Unit Benefit Plan - Explained
What is a Unit Benefit Plan?
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Table of ContentsWhat is a Unit Benefit Plan?How a Unit Benefit Plan WorksDefined-benefit planQualified Retirement PlanAcademic research for Unit Benefit Plan
What is a Unit Benefit Plan?
A unit benefit plan is a plan that determines how much an employee will be paid in an employer-sponsored plan. This also determines the amount of money that an employer will contribute to benefit plan. The unit benefit plan calculates the dollar amount that employees will receive, this might be a percentage of their earnings in the year of service.
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How a Unit Benefit Plan Works
Typically, a unit benefit plan determines the amount employees will receive based on a percentage. The percentage ranges from 1.25% - 2.5%. The percentage chosen in the benefit plan determines how much an employee would receive. Usually, at the time of retirement, the active years of service of an employee is multiplied by the predetermined percentage, then multiplied by the career average salary. That is; Years of service /percentage /career average salary. The unit benefit formula is used to calculate how much an employer contributes to an employer-sponsored pension plan or employee's defined-benefit plan. Through the pension plan, faithful employees are compensated for their active years in the company.
A defined-benefit plan is a retirement plan sponsored by an employer. In this benefit plan, an employee is paid a pension payment, usually a lump sum of money contributed by the employer. There is a formula used in calculating an employee's benefit, it is based on factors such as employee's earnings history, years of service and age. Employers and employees know how to calculate retirement benefits in Defined-benefit plan before time, this is why they are termed 'defined'. Pension plans and qualified benefit plans are examples of defined-benefit plan.
Qualified Retirement Plan
A qualified retirement plan is also an employer-sponsored pension plan that is given to employees who have contributed significantly to the company. This retirement plan aligns with the stipulations of Section 401a of the Internal Revenue Code, this is why it has certain tax benefits. Employers who contribute in Qualified retirement plans enjoy tax exemption on the contributions made. Also, a qualified retirement plan can reduce the taxable income of employees.
- Employee Retirement Income Security Act (ERISA)?
- Active Participant Status
- Defined Benefit Plan
- Pension Plan
- Accumulated Benefit Obligation
- Defined Contribution Plan
- Cash Balance Plan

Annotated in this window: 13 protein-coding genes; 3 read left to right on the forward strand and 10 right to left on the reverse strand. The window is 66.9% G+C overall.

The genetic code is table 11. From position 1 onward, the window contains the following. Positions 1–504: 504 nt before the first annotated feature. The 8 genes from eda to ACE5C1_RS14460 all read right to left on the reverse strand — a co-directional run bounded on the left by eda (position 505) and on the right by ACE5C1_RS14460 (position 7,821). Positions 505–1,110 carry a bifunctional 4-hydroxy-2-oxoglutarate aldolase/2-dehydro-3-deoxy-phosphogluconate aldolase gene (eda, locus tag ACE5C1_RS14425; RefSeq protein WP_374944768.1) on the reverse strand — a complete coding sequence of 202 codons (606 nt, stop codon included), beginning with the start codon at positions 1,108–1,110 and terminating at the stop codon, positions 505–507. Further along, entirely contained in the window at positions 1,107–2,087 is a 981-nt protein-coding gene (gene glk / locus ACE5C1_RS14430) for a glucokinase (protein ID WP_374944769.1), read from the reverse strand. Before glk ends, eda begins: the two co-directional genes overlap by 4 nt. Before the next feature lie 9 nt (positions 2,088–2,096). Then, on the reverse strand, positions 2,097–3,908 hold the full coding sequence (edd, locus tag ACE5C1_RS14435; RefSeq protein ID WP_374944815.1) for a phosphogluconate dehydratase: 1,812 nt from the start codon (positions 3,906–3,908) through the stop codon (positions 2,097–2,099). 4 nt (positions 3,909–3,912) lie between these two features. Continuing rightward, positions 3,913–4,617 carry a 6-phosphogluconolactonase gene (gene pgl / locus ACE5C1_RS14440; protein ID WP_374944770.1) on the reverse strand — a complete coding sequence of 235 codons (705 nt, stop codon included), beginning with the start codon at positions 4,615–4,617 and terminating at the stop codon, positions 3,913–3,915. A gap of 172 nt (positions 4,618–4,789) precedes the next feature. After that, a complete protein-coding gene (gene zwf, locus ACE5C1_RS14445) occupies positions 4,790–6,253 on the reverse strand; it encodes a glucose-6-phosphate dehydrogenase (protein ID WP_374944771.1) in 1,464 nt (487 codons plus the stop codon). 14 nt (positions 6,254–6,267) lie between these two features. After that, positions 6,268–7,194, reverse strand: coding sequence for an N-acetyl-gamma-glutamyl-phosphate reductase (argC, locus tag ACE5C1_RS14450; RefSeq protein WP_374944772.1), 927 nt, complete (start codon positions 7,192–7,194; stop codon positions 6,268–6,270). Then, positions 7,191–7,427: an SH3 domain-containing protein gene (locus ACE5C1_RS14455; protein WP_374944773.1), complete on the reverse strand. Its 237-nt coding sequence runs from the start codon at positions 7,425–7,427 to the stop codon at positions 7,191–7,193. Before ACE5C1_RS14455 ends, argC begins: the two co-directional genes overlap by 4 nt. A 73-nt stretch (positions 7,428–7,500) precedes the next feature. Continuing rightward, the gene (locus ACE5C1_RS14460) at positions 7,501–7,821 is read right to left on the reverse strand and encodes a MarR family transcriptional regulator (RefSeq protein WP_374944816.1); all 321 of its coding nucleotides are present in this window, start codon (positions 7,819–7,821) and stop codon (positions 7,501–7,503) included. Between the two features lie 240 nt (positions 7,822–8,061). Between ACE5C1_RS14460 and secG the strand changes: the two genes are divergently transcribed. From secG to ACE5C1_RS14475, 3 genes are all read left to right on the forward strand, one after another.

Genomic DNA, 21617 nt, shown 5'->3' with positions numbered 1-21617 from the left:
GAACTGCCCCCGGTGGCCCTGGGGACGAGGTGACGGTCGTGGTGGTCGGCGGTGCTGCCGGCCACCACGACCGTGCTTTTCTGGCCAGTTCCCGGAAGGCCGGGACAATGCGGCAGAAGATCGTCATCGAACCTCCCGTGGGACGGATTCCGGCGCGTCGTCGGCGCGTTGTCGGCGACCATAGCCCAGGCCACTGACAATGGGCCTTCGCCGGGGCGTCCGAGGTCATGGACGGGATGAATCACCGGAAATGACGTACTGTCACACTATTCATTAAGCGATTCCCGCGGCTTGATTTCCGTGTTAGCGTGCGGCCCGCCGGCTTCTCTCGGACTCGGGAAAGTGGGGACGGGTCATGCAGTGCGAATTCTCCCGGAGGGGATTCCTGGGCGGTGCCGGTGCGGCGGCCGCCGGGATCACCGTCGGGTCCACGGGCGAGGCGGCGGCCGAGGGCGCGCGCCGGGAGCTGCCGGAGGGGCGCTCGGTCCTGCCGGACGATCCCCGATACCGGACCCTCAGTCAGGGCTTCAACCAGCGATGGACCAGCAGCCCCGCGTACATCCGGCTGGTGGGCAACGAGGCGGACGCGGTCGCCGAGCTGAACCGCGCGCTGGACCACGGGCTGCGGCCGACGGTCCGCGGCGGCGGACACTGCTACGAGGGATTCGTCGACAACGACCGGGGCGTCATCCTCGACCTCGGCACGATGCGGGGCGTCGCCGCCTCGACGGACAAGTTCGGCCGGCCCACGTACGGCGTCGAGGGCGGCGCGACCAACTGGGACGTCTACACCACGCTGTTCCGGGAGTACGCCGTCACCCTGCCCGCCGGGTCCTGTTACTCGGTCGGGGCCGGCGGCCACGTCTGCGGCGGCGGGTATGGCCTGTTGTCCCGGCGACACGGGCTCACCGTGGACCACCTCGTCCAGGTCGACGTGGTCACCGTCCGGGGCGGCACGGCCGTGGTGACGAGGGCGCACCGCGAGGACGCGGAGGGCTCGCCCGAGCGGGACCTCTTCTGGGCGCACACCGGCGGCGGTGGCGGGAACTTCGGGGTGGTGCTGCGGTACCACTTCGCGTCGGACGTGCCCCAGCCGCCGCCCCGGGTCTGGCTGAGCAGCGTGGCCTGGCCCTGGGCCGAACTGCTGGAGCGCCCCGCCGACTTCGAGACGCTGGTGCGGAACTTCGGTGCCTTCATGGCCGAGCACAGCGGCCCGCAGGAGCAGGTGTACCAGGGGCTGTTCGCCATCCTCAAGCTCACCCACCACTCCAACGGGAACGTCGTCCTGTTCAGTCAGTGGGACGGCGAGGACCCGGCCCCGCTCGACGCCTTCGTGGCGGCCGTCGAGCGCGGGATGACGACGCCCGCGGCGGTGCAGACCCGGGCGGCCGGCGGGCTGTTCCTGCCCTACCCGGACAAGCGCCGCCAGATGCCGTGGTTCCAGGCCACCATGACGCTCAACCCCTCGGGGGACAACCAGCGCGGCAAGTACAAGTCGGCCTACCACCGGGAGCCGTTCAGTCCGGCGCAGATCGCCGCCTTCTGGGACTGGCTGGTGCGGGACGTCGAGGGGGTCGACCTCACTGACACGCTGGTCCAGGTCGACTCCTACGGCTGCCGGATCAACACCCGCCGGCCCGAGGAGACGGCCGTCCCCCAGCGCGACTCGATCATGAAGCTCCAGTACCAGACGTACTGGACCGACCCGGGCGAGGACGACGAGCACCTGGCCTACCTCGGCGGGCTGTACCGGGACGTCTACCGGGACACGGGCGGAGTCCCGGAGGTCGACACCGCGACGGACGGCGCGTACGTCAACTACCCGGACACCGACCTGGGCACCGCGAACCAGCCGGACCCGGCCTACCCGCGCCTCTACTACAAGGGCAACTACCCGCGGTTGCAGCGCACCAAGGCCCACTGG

- Pension Benefit Guaranty Corporation
- Blackout Period
- Benefit Allocation Method
- Multinational Pooling
- DB(k) Plan Definition
- Employee Contribution Plan
- Unit Benefit Plan
- Top Hat Plan
- Non-Discrimination Rule
- Alternative Minimum Cost Method
Academic research for Unit Benefit Plan
- Reversions of excess pension assets after takeovers, Pontiff, J., Shleifer, A., & Weisbach, M. S. (1990). Reversions of excess pension assets after takeovers. The RAND Journal of Economics, 600-613.
- Pension reversions and worker-stockholder wealth transfers, Petersen, M. A. (1992). Pension reversions and worker-stockholder wealth transfers. The Quarterly Journal of Economics, 107(3), 1033-1056.
- Pension accumulation as a semi-Markov reward process, with applications to pension reform, Balcer, Y., & Sahin, I. (1986). Pension accumulation as a semi-Markov reward process, with applications to pension reform. In Semi-Markov Models (pp. 181-199). Springer, Boston, MA.
- Tax Qualified Retirement Plans for Professional Practitioners: A Comparison of the Self-Employed Individuals Tax Requirement Act of 1962 and the Professional , Grayck, M. D. (1963). Tax Qualified Retirement Plans for Professional Practitioners: A Comparison of the Self-Employed Individuals Tax Requirement Act of 1962 and the Professional Association. Columbia Law Review, 63(3), 415-434.
- [PDF]Funding and asset allocation in corporate pension plans: An empirical investigation, Bodie, Z., Light, J. O., & Morck, R. (1987). Funding and asset allocation in corporate pension plans: An empirical investigation. In Issues in pension economics (pp. 15-48). University of Chicago Press.
- A stochastic theory of pension dynamics, Balcer, Y., & Sahin, I. (1983). A stochastic theory of pension dynamics. Insurance: Mathematics and Economics, 2(3), 179-197.
- The effect of voluntary termination of overfunded pension plans on shareholder wealth, VanDerhei, J. L. (1987). The effect of voluntary termination of overfunded pension plans on shareholder wealth. Journal of Risk and Insurance, 131-156.
- The Recapture of Excess Pension Assets., VanDerhei, J. L. (1985). The Recapture of Excess Pension Assets. Benefits Quarterly, 1(3).
- The Economic Growth and Tax Relief Reconciliation Act of 2001 and Private Pension System Reform, Zhang, Y. (2002). The Economic Growth and Tax Relief Reconciliation Act of 2001 and Private Pension System Reform. U. Pa. J. Lab. & Emp. L., 5, 629.
- Qualification of Pension and Profit-Sharing Plans, Forseter, B. (1971). Qualification of Pension and Profit-Sharing Plans. The Tax Lawyer, 333-346.